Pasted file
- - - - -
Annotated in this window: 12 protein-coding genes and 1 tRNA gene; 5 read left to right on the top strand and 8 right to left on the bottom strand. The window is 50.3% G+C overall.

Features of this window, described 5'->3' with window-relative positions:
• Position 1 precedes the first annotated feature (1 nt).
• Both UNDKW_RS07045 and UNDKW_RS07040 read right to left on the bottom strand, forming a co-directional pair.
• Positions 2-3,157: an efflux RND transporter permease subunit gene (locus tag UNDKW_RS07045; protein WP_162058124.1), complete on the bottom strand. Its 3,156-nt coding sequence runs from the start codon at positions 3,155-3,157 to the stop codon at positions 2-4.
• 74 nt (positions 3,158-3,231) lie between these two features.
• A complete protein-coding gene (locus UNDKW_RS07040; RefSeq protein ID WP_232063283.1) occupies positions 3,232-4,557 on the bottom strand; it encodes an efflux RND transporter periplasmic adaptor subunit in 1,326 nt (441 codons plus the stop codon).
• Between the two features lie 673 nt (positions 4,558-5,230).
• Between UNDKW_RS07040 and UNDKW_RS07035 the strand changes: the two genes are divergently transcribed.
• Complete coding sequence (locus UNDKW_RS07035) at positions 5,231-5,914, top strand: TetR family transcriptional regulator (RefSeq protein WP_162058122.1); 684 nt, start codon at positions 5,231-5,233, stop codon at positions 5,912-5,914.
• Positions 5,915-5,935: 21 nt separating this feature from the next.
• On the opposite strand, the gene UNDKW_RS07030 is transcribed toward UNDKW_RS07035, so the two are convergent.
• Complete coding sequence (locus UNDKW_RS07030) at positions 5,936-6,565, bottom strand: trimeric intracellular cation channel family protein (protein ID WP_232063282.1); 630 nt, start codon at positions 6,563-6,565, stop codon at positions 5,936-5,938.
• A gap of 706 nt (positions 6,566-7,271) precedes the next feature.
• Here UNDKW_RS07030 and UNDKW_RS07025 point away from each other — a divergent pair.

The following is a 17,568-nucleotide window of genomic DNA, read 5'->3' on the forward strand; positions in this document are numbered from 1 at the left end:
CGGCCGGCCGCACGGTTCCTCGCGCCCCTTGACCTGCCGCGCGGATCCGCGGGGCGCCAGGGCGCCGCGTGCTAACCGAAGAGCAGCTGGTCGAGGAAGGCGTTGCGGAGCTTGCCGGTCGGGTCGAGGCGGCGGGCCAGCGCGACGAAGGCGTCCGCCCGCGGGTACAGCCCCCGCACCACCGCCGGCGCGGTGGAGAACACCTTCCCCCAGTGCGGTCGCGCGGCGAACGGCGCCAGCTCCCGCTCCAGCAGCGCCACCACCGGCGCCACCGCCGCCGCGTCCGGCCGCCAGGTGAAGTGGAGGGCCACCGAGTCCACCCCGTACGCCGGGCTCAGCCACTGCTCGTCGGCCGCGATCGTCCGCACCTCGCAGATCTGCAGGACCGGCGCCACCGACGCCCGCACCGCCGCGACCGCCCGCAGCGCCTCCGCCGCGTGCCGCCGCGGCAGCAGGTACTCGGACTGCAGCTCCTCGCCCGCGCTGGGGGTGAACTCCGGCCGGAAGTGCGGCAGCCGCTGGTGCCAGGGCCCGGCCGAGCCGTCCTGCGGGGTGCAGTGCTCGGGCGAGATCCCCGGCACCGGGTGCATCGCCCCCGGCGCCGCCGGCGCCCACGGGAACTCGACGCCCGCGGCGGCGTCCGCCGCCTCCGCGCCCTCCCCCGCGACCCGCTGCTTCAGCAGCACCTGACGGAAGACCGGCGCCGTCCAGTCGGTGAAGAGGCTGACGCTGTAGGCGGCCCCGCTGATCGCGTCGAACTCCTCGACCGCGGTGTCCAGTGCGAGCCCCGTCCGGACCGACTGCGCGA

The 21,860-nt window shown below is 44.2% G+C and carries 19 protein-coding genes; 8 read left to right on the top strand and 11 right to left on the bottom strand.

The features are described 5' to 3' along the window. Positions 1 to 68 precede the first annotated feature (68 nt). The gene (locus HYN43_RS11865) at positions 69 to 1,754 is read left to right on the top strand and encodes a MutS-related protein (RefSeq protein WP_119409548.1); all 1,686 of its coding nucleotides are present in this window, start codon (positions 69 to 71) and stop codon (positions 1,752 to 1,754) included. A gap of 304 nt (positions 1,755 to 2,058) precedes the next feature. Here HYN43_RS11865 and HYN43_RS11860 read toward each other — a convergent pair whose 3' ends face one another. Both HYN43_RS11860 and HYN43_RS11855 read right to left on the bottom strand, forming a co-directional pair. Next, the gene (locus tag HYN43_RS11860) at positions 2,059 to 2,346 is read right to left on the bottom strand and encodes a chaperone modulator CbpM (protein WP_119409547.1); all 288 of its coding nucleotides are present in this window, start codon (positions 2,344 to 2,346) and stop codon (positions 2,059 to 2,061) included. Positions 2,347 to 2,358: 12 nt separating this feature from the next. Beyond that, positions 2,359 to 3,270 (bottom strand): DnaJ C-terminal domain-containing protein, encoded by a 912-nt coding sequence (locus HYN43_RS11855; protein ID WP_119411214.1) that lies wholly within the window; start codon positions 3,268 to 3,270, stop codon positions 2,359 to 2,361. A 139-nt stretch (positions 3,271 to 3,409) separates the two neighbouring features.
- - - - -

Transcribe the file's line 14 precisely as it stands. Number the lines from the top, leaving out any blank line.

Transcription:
• A gap of 706 nt (positions 6,566-7,271) precedes the next feature.